An efficient move generator is an essential part of a strong chess engine. The rules of chess determine the movement of different pieces. Most pieces move quite nicely, but there are expections which make the implementation of a move generator more difficult than it would be without them. The purpose of this post is to examine how to pieces move and how to implement a generic move generator.
But first, it is appropriate to mention here that it is not always necessary to generate all moves for all positions during the search. Many chess engines do this, while others generate the moves in stages like: checks, captures, other moves. If the search fails high after a move, it is not necessary to go through all the rest of the moves and the effort used when generating them is wasted. On the other hand, generating one move at a time will probably be difficult and add extra instructions. However, in zero window search, it can be so that only one move is searched at every other ply. It would be possible to use separate move generation routines for every other ply then. But for simplicity, we try to construct a generic move generator.
It would be nice to have a move generator without branching. This is difficult, but I think it can be done. If the branching cannot be avoided, the threads inside a warp will have to execute all the branches in many cases. Some of the benefits of parallellism are then lost. So we try to replace ifs with table lookups. That is why we need to see if the piece movement can be generalized. The following table lists some properties of the pieces:
|Pawn||No||3||4||Capture and non-capture different, promotion, double move, en passant|
So basically, pawns are the nastiest pieces and kings are also bad. Majority of the problems with the kings can be avoided by loosening the requirements. Checks can be handled separately and not as a part of move generation.
Generic move rules could consist of the piece to move, change in the board index (= direction), maximum steps it can "slide" (this equals one for non-sliding pieces), a condition for the move to be valid, and an extra action to take in addition to moving the piece. This leads to a table like:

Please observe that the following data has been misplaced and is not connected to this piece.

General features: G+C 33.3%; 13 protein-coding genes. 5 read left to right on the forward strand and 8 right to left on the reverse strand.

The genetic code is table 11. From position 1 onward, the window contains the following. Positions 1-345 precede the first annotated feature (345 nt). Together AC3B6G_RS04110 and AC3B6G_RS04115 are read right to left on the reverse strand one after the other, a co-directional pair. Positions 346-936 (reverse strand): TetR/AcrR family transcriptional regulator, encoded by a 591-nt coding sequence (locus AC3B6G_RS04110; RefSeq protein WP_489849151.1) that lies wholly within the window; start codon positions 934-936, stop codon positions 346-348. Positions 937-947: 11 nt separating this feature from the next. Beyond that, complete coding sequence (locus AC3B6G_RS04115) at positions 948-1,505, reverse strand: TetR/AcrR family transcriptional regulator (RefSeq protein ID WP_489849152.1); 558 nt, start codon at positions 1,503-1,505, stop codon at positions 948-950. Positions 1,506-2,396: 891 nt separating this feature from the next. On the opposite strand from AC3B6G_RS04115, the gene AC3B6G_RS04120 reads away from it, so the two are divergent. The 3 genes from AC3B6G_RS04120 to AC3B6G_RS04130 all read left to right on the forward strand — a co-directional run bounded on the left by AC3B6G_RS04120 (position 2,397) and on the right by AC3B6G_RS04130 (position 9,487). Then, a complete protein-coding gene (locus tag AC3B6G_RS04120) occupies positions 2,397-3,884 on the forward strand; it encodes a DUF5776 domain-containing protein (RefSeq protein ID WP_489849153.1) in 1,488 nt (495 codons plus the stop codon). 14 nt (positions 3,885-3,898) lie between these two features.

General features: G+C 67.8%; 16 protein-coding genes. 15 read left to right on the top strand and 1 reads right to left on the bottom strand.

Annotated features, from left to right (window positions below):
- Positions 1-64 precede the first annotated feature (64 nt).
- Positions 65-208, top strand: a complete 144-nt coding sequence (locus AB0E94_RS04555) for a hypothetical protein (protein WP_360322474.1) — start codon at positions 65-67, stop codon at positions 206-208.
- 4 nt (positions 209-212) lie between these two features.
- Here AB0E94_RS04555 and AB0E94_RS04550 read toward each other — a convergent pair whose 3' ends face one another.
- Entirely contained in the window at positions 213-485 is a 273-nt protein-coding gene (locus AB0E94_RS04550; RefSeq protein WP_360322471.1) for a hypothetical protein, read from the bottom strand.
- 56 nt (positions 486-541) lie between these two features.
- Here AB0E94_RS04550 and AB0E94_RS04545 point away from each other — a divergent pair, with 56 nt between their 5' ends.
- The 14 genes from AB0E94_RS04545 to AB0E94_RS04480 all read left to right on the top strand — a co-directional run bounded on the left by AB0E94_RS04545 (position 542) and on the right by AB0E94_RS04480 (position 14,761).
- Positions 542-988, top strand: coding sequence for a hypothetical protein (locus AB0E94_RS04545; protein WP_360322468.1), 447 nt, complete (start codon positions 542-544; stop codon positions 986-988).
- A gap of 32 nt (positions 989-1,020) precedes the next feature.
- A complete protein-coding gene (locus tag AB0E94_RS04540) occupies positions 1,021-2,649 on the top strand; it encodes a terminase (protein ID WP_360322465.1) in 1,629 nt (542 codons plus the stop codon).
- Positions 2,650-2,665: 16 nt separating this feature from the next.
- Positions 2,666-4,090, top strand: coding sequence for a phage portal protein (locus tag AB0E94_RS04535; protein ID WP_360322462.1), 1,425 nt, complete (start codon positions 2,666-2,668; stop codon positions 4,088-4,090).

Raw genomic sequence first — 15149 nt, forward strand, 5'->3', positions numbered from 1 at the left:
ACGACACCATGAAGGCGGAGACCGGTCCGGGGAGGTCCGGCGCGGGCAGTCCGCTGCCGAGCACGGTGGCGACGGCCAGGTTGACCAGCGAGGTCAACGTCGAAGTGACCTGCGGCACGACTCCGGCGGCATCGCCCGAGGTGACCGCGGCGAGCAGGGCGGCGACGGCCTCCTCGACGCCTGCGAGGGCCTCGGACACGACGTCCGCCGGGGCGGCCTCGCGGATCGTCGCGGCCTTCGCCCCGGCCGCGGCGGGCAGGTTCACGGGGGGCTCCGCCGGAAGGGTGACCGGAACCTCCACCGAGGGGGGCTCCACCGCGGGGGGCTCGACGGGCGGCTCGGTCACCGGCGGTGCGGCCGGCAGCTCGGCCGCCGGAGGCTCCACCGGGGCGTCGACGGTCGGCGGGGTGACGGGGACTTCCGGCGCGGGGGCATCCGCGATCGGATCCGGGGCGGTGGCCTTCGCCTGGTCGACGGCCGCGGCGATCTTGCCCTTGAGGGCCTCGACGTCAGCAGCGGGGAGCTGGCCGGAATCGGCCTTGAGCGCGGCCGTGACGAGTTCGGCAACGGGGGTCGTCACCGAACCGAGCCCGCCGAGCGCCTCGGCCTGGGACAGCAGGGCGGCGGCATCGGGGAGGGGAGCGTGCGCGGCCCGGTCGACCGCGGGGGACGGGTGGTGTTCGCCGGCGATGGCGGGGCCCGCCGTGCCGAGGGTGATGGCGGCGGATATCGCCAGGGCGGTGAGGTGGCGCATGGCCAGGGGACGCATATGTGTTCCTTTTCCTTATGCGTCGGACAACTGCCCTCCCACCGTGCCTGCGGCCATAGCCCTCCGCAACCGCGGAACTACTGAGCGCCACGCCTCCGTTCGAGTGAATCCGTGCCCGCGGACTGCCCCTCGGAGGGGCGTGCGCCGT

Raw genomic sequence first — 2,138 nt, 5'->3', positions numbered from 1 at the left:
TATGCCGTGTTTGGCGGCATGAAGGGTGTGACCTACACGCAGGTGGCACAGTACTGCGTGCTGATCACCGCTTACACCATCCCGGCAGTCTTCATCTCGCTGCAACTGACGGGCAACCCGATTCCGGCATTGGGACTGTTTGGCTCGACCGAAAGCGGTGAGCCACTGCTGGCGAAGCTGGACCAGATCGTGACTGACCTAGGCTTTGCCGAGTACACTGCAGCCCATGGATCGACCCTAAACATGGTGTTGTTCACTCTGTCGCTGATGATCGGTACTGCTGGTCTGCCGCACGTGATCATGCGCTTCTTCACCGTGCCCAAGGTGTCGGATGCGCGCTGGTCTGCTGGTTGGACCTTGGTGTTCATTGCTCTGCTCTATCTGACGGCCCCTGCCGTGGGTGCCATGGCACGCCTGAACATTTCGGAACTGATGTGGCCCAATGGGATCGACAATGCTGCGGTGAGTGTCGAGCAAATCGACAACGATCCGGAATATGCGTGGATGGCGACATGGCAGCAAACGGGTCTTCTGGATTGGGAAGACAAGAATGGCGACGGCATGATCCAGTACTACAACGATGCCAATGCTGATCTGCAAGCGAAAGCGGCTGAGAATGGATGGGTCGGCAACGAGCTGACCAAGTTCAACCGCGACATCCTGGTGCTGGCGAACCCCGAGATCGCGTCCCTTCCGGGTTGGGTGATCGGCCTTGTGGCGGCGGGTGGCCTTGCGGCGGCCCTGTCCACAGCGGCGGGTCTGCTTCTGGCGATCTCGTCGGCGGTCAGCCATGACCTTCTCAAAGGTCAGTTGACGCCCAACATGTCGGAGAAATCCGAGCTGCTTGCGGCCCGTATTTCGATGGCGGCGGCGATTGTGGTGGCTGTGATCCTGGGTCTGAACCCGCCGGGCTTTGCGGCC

|Pawn||-8||1||Destination square empty|
|Pawn||-16||1||Only 2nd row pawn, destination square and middle square empty||Set EP square|
|Pawn||-7||1||Destination square occupied by enemy piece or EP square|
|Pawn||-9||1||Destination square occupied by enemy piece or EP square|
|Pawn||-8||1||7th row pawn, destination square empty||Change to knight|
|Pawn||-8||1||7th row pawn, destination square empty||Change to bishop|
|Pawn||-8||1||7th row pawn, destination square empty||Change to rook|
|Pawn||-8||1||7th row pawn, destination square empty||Change to queen|
|Pawn||-7||1||7th row pawn, destination square occupied by enemy piece||Change to knight|
|Pawn||-7||1||7th row pawn, destination square occupied by enemy piece||Change to bishop|
|Pawn||-7||1||7th row pawn, destination square occupied by enemy piece||Change to rook|
|Pawn||-7||1||7th row pawn, destination square occupied by enemy piece||Change to queen|
|Pawn||-9||1||7th row pawn, destination square occupied by enemy piece||Change to knight|
|Pawn||-9||1||7th row pawn, destination square occupied by enemy piece||Change to bishop|
|Pawn||-9||1||7th row pawn, destination square occupied by enemy piece||Change to rook|
|Pawn||-9||1||7th row pawn, destination square occupied by enemy piece||Change to queen|
|Rook||-8||7||Clear a castling flag|
|Rook||-1||7||Clear a castling flag|
|Rook||1||7||Clear a castling flag|
|Rook||8||7||Clear a castling flag|
|King||-9||1||Clear castling flags|
|King||-8||1||Clear castling flags|
|King||-7||1||Clear castling flags|
|King||-1||1||Clear castling flags|
|King||1||1||Clear castling flags|
|King||7||1||Clear castling flags|
|King||8||1||Clear castling flags|
|King||9||1||Clear castling flags|
|King||-2||1||Long castling allowed||Clear castling flags, move rook|
|King||2||1||Short castling allowed||Clear castling flags, move rook|
The moves could be generated by look ups to such a table. In addition, it is required that the destination square is not off the board. Implementing the conditions is the hard part. Usually they can be formulated as tests if certain bits are set. The actions in the table can be seen as removing one piece and adding another piece.
To avoid ifs in the control flow, a move can be made so that if the condition is false, the move has no effect on any variable. Otherwise the move is made and the appropriate variables are updated. When returning from the search, the move is undone, and the execution continues from the next move at the previous level. The return pointer is then actually an index to the move generation table.
All this might sound confusing, but to avoid branching, I think this is necessary.